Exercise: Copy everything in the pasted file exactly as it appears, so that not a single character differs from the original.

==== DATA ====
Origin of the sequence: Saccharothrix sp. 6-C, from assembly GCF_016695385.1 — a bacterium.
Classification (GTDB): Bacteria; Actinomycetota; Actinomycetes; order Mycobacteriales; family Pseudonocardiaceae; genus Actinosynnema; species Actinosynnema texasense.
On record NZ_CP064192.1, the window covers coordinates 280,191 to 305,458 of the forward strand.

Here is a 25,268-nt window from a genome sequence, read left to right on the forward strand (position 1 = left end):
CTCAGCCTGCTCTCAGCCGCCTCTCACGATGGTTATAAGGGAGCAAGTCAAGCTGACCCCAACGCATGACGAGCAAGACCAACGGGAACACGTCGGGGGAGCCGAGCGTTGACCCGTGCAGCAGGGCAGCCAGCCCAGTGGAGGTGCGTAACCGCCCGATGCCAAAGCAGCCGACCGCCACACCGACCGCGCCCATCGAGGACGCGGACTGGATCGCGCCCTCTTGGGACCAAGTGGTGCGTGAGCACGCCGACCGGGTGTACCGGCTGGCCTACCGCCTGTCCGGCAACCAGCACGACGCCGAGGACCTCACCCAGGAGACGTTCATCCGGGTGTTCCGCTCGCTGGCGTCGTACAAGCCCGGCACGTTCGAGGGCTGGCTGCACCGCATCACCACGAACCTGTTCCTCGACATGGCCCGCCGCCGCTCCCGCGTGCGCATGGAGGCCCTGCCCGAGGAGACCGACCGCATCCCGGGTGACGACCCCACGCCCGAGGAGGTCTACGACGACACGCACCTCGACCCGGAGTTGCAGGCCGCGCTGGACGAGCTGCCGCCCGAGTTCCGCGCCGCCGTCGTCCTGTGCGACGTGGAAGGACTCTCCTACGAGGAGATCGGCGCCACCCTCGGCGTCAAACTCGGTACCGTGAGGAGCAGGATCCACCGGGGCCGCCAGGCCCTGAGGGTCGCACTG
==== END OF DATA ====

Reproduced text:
Origin of the sequence: Saccharothrix sp. 6-C, from assembly GCF_016695385.1 — a bacterium.
Classification (GTDB): Bacteria; Actinomycetota; Actinomycetes; order Mycobacteriales; family Pseudonocardiaceae; genus Actinosynnema; species Actinosynnema texasense.
On record NZ_CP064192.1, the window covers coordinates 280,191 to 305,458 of the forward strand.

Here is a 25,268-nt window from a genome sequence, read left to right on the forward strand (position 1 = left end):
CTCAGCCTGCTCTCAGCCGCCTCTCACGATGGTTATAAGGGAGCAAGTCAAGCTGACCCCAACGCATGACGAGCAAGACCAACGGGAACACGTCGGGGGAGCCGAGCGTTGACCCGTGCAGCAGGGCAGCCAGCCCAGTGGAGGTGCGTAACCGCCCGATGCCAAAGCAGCCGACCGCCACACCGACCGCGCCCATCGAGGACGCGGACTGGATCGCGCCCTCTTGGGACCAAGTGGTGCGTGAGCACGCCGACCGGGTGTACCGGCTGGCCTACCGCCTGTCCGGCAACCAGCACGACGCCGAGGACCTCACCCAGGAGACGTTCATCCGGGTGTTCCGCTCGCTGGCGTCGTACAAGCCCGGCACGTTCGAGGGCTGGCTGCACCGCATCACCACGAACCTGTTCCTCGACATGGCCCGCCGCCGCTCCCGCGTGCGCATGGAGGCCCTGCCCGAGGAGACCGACCGCATCCCGGGTGACGACCCCACGCCCGAGGAGGTCTACGACGACACGCACCTCGACCCGGAGTTGCAGGCCGCGCTGGACGAGCTGCCGCCCGAGTTCCGCGCCGCCGTCGTCCTGTGCGACGTGGAAGGACTCTCCTACGAGGAGATCGGCGCCACCCTCGGCGTCAAACTCGGTACCGTGAGGAGCAGGATCCACCGGGGCCGCCAGGCCCTGAGGGTCGCACTG